Jorose,

Thanks for the info,  Thomas came to Texas in 1847, so that make sense, his being on the 1844 register and not on the 1850 register.  So, that may be a lead.  I have to assume that him being Irish, he received his degree at Trinity College in Dublin.  He was born about 1817, so he attended college sometime between 1830 and 1840.

According to a letter I have he states that he spent "eleven years at law in London and Dublin, with few briefs," he wrote, "and just forty guineas in fees (equal to $200 of our American money) in four years' practice at the Irish bar.

So I need to find someone willing to search Trinity college records to see if a Thomas Dwyer went to school there.

Ken

Offline jorose

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Re: Barrister in England moved to Texas -Help
« Reply #5 on: Thursday 09 February 06 18:39 GMT (UK) »
http://www.tcd.ie/info/visitors/genealogical_information.php - they might be willing to check Alumni Dublinenses for you.  Entries here, according to another source, include date of admission, age, father's name of occupation, birthplace, religion, and degree.

http://www.worldcatlibraries.org/wcpa/top3mset/ff327fa900f3276e.html - if you want to look yourself, from here you can find which libraries it is in in - for example, there are a couple copies in Texas!
Census information is Crown Copyright, from www.nationalarchives.gov.uk

Offline avm228

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Re: Barrister in England moved to Texas -Help
« Reply #6 on: Monday 20 March 06 15:56 GMT (UK) »
Hi Ken,

There's no sign of him either as Counsel or as an attorney (what today would be called a solicitor) in London between 1843-1846, according to the Law List.

I also can't see any sign in the Times archive of an announcement of his being called to the English Bar.

It may be that in those days Irish advocates were permitted to practise informally at the English Bar without being formally called etc - which doesn't help much with tracing him!

I'll  see if I can think of any more Bar-related sources and come back to you.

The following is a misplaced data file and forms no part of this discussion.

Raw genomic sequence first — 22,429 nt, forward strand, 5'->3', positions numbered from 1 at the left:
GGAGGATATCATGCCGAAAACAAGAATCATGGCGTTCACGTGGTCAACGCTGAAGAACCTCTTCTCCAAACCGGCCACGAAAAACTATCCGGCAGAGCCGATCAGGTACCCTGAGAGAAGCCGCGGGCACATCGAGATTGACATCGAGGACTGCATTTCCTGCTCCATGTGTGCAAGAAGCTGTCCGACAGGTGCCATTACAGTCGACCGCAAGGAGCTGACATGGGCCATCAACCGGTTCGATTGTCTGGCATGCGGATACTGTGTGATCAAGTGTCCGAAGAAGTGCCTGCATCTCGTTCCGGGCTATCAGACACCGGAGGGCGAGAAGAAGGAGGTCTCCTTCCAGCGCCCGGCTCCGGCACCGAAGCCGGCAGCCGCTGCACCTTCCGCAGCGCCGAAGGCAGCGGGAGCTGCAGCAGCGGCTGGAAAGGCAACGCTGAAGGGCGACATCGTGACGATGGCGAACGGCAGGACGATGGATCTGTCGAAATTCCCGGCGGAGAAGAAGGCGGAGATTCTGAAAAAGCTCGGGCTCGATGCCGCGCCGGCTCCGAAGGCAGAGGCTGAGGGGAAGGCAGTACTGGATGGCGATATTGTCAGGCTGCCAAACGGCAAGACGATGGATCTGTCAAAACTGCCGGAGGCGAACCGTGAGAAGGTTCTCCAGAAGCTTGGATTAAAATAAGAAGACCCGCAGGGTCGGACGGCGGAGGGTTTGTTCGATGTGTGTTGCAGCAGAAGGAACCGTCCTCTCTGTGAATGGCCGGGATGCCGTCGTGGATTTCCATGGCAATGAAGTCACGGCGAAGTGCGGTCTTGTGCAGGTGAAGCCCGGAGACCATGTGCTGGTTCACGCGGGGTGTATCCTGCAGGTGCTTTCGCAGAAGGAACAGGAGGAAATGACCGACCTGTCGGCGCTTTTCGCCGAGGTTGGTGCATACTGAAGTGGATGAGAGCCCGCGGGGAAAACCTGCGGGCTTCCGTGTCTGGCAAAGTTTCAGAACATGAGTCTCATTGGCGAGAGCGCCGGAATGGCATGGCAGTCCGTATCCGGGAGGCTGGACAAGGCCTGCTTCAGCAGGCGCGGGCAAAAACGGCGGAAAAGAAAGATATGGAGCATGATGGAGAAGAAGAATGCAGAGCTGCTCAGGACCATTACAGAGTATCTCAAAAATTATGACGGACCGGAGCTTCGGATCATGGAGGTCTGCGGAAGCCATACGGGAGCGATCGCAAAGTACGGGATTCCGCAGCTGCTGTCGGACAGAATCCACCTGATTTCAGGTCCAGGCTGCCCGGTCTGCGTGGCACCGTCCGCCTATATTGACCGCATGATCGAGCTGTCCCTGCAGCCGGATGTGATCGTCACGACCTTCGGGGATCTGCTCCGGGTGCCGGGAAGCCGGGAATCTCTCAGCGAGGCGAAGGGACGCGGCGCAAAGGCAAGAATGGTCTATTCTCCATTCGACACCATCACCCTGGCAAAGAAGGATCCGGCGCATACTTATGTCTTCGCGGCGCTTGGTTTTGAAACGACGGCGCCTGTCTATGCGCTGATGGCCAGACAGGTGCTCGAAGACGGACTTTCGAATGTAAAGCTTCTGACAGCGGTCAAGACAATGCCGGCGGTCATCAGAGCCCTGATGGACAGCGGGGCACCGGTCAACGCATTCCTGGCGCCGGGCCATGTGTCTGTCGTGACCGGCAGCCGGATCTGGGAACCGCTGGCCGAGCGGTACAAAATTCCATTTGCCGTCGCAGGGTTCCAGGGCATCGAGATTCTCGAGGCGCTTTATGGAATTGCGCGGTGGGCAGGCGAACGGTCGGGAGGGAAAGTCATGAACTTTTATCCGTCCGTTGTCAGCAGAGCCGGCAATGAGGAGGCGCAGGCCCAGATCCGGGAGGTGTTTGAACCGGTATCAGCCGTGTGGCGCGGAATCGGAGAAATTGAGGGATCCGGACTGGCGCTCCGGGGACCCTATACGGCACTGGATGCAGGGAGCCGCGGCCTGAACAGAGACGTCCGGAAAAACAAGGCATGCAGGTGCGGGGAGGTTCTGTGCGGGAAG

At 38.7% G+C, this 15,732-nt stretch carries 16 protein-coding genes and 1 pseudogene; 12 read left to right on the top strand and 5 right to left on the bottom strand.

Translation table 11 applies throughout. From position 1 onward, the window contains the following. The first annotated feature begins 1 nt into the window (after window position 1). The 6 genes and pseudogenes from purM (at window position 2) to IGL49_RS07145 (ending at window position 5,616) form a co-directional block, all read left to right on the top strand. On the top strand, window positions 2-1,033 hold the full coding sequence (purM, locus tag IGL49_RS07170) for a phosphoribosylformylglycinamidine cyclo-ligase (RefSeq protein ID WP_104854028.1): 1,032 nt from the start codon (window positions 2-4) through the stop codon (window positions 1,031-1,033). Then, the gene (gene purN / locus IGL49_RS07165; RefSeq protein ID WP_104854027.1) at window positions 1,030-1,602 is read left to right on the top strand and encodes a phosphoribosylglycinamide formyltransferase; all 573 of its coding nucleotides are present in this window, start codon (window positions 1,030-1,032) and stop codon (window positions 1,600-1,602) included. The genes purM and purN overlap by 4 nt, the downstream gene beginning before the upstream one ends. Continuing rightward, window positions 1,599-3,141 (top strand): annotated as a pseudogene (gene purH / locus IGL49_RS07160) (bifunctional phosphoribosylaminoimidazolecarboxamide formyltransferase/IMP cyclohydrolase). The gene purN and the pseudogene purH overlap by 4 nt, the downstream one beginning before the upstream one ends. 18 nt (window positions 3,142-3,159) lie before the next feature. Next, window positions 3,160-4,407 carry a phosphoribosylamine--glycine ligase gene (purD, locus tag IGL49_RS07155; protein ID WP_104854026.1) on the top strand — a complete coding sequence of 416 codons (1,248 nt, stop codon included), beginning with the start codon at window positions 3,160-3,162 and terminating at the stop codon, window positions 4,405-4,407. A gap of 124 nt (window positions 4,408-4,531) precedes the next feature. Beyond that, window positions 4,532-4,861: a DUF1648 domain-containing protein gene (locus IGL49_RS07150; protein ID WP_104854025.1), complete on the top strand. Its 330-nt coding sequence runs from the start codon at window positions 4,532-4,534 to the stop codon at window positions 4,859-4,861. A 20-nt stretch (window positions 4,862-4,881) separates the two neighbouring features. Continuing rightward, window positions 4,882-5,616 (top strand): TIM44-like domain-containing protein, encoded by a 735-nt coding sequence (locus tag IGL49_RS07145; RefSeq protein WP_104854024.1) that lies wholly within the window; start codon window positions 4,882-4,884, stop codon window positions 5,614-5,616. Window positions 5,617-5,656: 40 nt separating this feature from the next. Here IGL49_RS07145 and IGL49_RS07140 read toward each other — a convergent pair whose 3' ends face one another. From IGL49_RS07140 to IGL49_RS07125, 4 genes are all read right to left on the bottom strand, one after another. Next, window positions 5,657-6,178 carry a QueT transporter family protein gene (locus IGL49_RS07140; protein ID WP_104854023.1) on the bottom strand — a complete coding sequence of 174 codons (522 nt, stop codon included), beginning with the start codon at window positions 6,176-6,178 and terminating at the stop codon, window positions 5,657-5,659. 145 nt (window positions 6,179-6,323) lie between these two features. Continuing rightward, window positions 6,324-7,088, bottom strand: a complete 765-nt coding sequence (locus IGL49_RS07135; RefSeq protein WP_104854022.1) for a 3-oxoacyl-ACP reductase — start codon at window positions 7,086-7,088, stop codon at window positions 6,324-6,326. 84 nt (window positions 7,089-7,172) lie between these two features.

Anna
Ayr: Barnes, Wylie
Caithness: MacGregor
Essex: Eldred (Pebmarsh)
Gloucs: Timbrell (Winchcomb)
Hants: Stares (Wickham)
Lincs: Maw, Jackson (Epworth, Belton)
London: Pierce
Suffolk: Markham (Framlingham)
Surrey: Gosling (Richmond)
Wilts: Matthews, Tarrant (Calne, Preshute)
Worcs: Milward (Redditch)
Yorks: Beaumont, Crook, Moore, Styring (Huddersfield); Middleton (Church Fenton); Exley, Gelder (High Hoyland); Barnes, Birchinall (Sheffield); Kenyon, Wood (Cumberworth/Denby Dale)

Offline KathyB317

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Re: Barrister in England moved to Texas -Help
« Reply #7 on: Tuesday 12 August 14 04:40 BST (UK) »
For the following info I don't have the exact sources at hand, but will post later.

I found a mention in a book in the Mormon library in Salt Lake of a Thomas Dwyer matriculating at Trinity College in 1830. 

The story I got of my ancestor was that he was a law student who was involved in one of the student protests (against the British?) and had the option of going to jail or getting out of town. We assumed it was to the US. He was supposedly smuggled out by his aunt, in a nun's habit.  Who knows which of the stories we got were 100% truth and which were embellished. 

The other day I found a copy of a newspaper article where Thomas A Dwyer said his first visit to Texas was in 1827 but another part of a similar article implied that he got to Texas around 1837. 

The Thomas who is my ancestor was brother to Edward who was in Texas by 1838 and was one of the first Anglo mayors of San Antonio.

Offline jorose

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Re: Barrister in England moved to Texas -Help
« Reply #8 on: Tuesday 12 August 14 22:13 BST (UK) »
Hi Kathy,

I found a Thomas Alexander Dwyer, admitted as a barrister in 1844, fourth son of Joseph Dwyer, of Upper Camdenstreet, Dublin.
http://archive.thetablet.co.uk/article/20th-april-1844/11/ireland

However, this gentleman also appears to have married in 1854 in Dublin:
http://members.webone.com.au/~nickred/newspaper/np_abst26.htm

and possibly be the same listed on his father's probate record in 1866:
https://familysearch.org/pal:/MM9.3.1/TH-1942-23427-148-87?cc=1921305


There seem to be a couple of Irish-born Thomas Dwyers/Dyers around in Texas - can you confirm the dates (birth, death, marriage) of the one you're looking for?
Census information is Crown Copyright, from www.nationalarchives.gov.uk